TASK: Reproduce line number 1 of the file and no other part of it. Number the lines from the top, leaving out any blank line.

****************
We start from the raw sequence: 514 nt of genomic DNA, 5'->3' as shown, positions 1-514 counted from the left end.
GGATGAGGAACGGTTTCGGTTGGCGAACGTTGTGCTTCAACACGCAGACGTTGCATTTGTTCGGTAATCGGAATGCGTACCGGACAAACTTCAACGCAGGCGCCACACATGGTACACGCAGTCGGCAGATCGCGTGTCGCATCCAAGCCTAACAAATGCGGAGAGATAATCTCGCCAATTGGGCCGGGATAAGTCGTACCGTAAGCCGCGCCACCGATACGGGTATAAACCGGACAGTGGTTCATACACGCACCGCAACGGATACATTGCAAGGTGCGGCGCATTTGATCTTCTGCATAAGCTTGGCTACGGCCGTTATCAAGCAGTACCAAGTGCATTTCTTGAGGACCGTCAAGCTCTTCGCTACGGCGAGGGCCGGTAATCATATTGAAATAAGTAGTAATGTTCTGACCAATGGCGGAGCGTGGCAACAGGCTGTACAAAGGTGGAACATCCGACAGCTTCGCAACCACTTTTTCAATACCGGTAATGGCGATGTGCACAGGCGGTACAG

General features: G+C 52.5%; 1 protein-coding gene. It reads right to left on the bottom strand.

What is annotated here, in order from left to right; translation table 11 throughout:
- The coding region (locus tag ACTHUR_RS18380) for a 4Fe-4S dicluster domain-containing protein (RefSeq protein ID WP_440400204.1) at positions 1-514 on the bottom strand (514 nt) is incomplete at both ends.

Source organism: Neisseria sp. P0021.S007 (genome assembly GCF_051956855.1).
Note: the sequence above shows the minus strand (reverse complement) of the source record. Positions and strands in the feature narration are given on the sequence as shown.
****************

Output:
We start from the raw sequence: 514 nt of genomic DNA, 5'->3' as shown, positions 1-514 counted from the left end.